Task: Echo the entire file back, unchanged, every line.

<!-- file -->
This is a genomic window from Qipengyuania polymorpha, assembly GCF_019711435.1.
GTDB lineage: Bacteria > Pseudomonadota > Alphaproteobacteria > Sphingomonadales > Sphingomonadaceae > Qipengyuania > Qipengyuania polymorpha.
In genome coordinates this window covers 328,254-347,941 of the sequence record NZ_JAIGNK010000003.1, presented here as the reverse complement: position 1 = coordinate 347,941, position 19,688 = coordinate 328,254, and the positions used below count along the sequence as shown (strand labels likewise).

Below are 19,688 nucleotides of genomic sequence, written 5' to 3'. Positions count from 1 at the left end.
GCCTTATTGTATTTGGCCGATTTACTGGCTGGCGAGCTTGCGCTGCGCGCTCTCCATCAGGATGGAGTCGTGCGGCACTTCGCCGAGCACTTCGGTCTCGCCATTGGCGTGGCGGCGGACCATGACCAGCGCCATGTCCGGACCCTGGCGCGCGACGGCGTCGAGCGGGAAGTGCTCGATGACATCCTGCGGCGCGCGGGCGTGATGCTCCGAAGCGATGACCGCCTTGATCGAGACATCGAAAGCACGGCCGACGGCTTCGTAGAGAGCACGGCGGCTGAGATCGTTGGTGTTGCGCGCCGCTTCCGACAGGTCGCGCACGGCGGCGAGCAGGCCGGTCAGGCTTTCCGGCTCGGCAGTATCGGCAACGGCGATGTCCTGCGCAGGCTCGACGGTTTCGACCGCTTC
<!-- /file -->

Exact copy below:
This is a genomic window from Qipengyuania polymorpha, assembly GCF_019711435.1.
GTDB lineage: Bacteria > Pseudomonadota > Alphaproteobacteria > Sphingomonadales > Sphingomonadaceae > Qipengyuania > Qipengyuania polymorpha.
In genome coordinates this window covers 328,254-347,941 of the sequence record NZ_JAIGNK010000003.1, presented here as the reverse complement: position 1 = coordinate 347,941, position 19,688 = coordinate 328,254, and the positions used below count along the sequence as shown (strand labels likewise).

Below are 19,688 nucleotides of genomic sequence, written 5' to 3'. Positions count from 1 at the left end.
GCCTTATTGTATTTGGCCGATTTACTGGCTGGCGAGCTTGCGCTGCGCGCTCTCCATCAGGATGGAGTCGTGCGGCACTTCGCCGAGCACTTCGGTCTCGCCATTGGCGTGGCGGCGGACCATGACCAGCGCCATGTCCGGACCCTGGCGCGCGACGGCGTCGAGCGGGAAGTGCTCGATGACATCCTGCGGCGCGCGGGCGTGATGCTCCGAAGCGATGACCGCCTTGATCGAGACATCGAAAGCACGGCCGACGGCTTCGTAGAGAGCACGGCGGCTGAGATCGTTGGTGTTGCGCGCCGCTTCCGACAGGTCGCGCACGGCGGCGAGCAGGCCGGTCAGGCTTTCCGGCTCGGCAGTATCGGCAACGGCGATGTCCTGCGCAGGCTCGACGGTTTCGACCGCTTC